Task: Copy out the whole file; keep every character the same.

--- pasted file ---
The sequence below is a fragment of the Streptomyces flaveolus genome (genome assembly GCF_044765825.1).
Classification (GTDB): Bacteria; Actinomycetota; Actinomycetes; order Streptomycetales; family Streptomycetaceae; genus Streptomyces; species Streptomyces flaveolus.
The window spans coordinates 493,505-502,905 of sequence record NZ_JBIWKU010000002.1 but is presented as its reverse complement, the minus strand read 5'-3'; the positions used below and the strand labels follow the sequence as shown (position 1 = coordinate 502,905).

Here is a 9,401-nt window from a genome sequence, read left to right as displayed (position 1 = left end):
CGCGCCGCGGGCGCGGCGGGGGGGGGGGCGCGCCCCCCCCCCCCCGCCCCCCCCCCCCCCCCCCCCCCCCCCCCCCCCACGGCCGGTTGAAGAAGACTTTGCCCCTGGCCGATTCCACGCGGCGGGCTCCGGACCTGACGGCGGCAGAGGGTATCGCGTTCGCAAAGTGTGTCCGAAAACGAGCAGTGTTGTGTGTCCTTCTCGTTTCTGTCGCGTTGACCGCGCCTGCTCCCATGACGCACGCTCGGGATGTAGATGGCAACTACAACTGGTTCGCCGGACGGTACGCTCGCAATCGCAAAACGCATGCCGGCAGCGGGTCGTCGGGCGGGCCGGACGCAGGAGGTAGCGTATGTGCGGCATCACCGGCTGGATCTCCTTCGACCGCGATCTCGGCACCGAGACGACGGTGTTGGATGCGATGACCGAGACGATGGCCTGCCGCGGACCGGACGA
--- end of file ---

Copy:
The sequence below is a fragment of the Streptomyces flaveolus genome (genome assembly GCF_044765825.1).
Classification (GTDB): Bacteria; Actinomycetota; Actinomycetes; order Streptomycetales; family Streptomycetaceae; genus Streptomyces; species Streptomyces flaveolus.
The window spans coordinates 493,505-502,905 of sequence record NZ_JBIWKU010000002.1 but is presented as its reverse complement, the minus strand read 5'-3'; the positions used below and the strand labels follow the sequence as shown (position 1 = coordinate 502,905).

Here is a 9,401-nt window from a genome sequence, read left to right as displayed (position 1 = left end):
CGCGCCGCGGGCGCGGCGGGGGGGGGGGCGCGCCCCCCCCCCCCCGCCCCCCCCCCCCCCCCCCCCCCCCCCCCCCCCACGGCCGGTTGAAGAAGACTTTGCCCCTGGCCGATTCCACGCGGCGGGCTCCGGACCTGACGGCGGCAGAGGGTATCGCGTTCGCAAAGTGTGTCCGAAAACGAGCAGTGTTGTGTGTCCTTCTCGTTTCTGTCGCGTTGACCGCGCCTGCTCCCATGACGCACGCTCGGGATGTAGATGGCAACTACAACTGGTTCGCCGGACGGTACGCTCGCAATCGCAAAACGCATGCCGGCAGCGGGTCGTCGGGCGGGCCGGACGCAGGAGGTAGCGTATGTGCGGCATCACCGGCTGGATCTCCTTCGACCGCGATCTCGGCACCGAGACGACGGTGTTGGATGCGATGACCGAGACGATGGCCTGCCGCGGACCGGACGA